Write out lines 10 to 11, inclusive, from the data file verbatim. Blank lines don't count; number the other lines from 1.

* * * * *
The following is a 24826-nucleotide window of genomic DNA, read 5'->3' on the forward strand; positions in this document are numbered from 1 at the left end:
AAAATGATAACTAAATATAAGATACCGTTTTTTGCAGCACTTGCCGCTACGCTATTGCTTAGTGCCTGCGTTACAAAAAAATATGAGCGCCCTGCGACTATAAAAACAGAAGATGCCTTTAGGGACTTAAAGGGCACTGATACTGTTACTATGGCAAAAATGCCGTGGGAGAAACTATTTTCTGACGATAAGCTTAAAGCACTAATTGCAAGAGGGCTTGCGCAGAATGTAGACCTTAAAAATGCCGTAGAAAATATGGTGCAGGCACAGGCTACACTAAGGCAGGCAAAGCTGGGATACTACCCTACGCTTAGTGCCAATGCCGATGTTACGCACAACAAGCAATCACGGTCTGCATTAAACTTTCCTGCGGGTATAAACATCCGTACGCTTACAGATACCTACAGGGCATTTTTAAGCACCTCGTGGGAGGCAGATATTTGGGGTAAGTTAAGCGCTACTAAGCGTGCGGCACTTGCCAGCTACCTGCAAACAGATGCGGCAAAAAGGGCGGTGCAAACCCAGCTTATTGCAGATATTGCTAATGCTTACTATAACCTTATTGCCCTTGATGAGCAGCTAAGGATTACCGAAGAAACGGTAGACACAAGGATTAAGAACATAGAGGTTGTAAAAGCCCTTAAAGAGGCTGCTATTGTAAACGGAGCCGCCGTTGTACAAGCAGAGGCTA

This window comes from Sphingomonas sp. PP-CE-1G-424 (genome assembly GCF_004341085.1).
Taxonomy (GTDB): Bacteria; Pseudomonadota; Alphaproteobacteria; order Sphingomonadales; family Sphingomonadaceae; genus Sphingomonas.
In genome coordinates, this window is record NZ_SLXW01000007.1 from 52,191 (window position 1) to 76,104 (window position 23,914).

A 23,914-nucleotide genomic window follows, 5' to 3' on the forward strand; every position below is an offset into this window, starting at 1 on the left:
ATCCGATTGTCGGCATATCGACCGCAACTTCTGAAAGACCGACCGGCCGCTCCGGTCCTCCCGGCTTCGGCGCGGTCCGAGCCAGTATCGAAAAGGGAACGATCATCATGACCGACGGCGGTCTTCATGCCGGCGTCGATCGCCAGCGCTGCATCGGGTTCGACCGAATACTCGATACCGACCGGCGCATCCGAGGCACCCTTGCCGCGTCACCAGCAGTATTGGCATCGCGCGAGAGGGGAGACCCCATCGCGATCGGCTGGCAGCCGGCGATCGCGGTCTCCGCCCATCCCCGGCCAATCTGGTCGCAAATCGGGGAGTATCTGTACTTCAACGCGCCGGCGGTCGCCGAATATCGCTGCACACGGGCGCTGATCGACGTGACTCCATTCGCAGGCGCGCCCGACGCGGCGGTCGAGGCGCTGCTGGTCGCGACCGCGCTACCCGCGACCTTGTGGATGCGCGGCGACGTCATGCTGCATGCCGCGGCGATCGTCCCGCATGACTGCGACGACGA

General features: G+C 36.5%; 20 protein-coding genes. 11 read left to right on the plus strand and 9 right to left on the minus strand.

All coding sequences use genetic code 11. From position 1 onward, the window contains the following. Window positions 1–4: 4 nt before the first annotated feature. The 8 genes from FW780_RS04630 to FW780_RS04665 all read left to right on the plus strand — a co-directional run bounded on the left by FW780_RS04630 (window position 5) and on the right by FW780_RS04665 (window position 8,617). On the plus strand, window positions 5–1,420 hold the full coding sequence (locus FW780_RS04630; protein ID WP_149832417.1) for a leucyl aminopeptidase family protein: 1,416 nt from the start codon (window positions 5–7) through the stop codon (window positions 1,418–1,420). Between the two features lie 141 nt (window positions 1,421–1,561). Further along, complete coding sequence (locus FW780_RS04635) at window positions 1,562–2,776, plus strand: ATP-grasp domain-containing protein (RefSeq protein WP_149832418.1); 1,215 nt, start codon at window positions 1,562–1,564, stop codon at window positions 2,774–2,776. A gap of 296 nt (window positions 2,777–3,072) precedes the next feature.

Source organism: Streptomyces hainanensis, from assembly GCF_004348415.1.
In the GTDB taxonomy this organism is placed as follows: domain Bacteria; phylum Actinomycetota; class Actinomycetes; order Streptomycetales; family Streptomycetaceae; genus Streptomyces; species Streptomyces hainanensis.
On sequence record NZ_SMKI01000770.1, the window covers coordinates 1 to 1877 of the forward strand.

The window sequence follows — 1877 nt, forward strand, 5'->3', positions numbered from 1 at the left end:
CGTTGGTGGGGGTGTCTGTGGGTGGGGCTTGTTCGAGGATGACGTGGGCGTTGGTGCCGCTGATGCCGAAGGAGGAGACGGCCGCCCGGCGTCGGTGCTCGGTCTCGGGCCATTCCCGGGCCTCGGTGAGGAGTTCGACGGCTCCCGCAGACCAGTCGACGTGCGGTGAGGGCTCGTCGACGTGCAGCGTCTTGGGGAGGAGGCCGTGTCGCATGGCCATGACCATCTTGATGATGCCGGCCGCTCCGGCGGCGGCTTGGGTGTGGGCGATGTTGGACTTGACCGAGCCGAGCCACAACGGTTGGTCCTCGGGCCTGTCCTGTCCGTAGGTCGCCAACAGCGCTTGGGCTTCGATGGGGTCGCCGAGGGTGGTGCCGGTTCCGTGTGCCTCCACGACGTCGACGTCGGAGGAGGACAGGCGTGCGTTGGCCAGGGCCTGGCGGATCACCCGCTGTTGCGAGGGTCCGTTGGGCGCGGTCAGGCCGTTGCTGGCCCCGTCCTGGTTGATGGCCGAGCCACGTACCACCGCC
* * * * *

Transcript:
Source organism: Streptomyces hainanensis, from assembly GCF_004348415.1.
In the GTDB taxonomy this organism is placed as follows: domain Bacteria; phylum Actinomycetota; class Actinomycetes; order Streptomycetales; family Streptomycetaceae; genus Streptomyces; species Streptomyces hainanensis.